Can any Standing Desk be put on top of any Treadmill?

February 25, 2016 - Standing Desks

While owning a regular standing desk is enough for some, there are still many more that seek total exercise at work. For them, the addition of a treadmill is necessary for staving off the ill effects of sitting for so long. Though these treadmills certainly don’t go up to sprint speeds (for safety’s sake), they do call into question which desks companies should invest in if they foresee a future where treadmills become all but essential.


Special Treadmills, Regular Desks

Currently, any standing desk can be converted into a standing treadmill desk. There are a number of manufacturers of basic tracks that are as easy to install as sliding them under a desk. While simple to add to a desk, there are nevertheless expensive pieces of machinery, with starting prices of $800.

The main question for many, though, concerns about adjustability. After all, desks with treadmills built-in have panels that sit on the desk easily within reach of the employee allowing them to start and stop the machine at their leisure. To solve this, the solo treadmills come with their own panels that can connect to whatever desk it fits under so that workers can always adjust it. In fact, desks with treadmills added on and sold as a package tend to be more expensive than if one were to purchase a desk and treadmill separately.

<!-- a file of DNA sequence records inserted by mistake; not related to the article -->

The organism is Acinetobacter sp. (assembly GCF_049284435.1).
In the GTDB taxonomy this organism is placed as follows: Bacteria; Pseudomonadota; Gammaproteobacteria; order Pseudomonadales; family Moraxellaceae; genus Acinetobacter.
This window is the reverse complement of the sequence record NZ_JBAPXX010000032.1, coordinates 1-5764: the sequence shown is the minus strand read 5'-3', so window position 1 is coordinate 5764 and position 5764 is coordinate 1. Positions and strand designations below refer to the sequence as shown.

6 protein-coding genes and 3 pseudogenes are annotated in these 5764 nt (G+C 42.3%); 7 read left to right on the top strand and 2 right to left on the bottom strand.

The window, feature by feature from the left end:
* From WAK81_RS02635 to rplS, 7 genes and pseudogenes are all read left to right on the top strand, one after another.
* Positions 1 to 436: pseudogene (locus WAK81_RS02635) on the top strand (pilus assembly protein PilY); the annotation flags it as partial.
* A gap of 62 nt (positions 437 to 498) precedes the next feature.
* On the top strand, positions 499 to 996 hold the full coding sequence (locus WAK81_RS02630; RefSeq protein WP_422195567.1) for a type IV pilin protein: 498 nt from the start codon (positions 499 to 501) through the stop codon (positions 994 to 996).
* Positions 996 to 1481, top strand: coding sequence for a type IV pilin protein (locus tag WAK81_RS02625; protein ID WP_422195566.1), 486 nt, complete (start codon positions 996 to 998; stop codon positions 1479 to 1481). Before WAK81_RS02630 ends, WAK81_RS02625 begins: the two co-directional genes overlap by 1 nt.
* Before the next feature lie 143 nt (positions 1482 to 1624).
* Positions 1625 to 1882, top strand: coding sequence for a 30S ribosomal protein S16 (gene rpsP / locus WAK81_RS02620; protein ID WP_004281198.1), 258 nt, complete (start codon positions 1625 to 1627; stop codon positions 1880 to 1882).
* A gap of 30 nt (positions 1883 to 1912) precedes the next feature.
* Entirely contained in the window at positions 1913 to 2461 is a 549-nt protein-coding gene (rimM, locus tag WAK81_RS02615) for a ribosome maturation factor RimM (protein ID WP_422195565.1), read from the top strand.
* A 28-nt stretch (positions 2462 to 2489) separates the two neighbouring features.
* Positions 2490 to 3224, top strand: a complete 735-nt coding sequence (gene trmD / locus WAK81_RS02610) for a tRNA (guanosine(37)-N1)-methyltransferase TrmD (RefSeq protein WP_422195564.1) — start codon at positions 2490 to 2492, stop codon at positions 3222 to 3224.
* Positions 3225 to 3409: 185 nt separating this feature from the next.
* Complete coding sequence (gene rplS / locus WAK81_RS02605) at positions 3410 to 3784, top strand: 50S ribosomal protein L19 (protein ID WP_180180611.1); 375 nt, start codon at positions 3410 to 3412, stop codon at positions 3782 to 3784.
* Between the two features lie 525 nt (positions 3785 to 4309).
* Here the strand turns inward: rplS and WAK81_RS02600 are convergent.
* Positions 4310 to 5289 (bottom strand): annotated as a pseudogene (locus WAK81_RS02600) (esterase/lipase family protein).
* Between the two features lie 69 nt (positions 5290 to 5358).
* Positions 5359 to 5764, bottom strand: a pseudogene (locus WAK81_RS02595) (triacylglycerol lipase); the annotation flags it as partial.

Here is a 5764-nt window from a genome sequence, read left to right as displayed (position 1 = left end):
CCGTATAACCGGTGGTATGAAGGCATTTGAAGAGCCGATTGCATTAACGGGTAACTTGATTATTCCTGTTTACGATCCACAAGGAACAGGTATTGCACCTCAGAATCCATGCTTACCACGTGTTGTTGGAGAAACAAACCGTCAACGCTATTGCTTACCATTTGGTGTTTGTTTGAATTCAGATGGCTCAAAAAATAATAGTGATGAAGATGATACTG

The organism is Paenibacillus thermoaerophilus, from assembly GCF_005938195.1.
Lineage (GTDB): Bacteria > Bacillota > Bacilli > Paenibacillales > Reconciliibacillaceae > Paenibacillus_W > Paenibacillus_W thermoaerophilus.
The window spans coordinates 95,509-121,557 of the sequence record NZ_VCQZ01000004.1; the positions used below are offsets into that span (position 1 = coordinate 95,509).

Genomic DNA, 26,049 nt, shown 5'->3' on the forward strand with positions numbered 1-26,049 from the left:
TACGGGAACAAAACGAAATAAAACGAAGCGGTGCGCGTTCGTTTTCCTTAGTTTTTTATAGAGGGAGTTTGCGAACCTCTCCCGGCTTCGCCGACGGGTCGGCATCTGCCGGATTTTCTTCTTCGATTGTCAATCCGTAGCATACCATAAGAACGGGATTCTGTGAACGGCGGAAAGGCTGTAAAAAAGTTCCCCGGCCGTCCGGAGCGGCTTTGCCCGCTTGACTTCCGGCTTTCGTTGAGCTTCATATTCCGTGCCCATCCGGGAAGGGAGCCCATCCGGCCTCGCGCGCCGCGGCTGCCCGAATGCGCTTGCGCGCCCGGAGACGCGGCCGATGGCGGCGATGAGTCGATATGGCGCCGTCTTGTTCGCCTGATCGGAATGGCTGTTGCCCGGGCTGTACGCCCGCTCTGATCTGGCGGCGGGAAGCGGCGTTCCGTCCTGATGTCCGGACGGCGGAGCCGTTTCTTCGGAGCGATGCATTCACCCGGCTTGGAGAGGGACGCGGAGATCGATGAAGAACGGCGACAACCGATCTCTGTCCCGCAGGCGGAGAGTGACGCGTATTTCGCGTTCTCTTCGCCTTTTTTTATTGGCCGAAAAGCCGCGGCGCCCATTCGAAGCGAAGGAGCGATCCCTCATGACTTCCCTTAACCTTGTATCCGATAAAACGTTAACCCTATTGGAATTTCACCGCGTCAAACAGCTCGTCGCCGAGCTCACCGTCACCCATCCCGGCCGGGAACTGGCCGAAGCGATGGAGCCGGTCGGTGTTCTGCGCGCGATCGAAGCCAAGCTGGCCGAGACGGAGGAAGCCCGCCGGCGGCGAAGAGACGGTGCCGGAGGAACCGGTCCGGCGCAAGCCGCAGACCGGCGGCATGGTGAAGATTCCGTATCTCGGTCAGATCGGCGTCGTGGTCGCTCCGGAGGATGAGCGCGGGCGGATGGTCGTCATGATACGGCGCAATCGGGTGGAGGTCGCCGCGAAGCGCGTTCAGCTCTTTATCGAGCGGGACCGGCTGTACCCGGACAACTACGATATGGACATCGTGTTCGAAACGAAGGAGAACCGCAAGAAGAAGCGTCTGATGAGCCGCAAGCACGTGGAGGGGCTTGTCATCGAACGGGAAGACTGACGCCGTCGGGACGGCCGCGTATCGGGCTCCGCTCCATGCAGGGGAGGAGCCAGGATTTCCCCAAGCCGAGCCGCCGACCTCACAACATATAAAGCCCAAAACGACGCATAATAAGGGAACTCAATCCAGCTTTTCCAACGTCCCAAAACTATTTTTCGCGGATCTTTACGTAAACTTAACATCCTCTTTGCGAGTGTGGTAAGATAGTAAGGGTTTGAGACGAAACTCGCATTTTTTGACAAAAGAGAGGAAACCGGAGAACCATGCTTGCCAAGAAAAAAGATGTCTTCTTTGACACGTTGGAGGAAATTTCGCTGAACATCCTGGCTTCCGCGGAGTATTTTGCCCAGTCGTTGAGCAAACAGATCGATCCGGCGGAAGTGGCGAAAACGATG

Finding a Fit

Remember to consider the height of your employees, the desk’s height restrictions and how many inches your treadmill of choice will add to each individual. Because a treadmill cannot lie flush to the ground, there will always be added height to account for.

If you’re looking to conserve space, it may be worth the investment to purchase treadmill desks. While a bit more expensive, these desks are built to hug the treadmill they come with, reducing space taken up along the left and right side, effectively consolidating space. Some come with automatic height adjustment buttons while others are bare bones.

As for the treadmill itself, be sure you get one that doesn’t have any handles and comes with a panel for the desk. For the most basic options, these tracks will remain level and only ever hit speeds of up to two miles per hour. There are some that offer an incline, but this is highly frowned upon by experts as it throws the body out of alignment and promotes unhealthy compression.

One final aspect to consider is weight limitation. Some models, typically the sturdiest designs, hold up to 350 pounds while others only support only 250. This is incredibly important due to the motor placed inside of the machine. Even simple walking can place a load on the machine that causes it to run too hot. If left to this fate regularly, the $800 machine you just purchased will be useless in under a year. Purchase accordingly.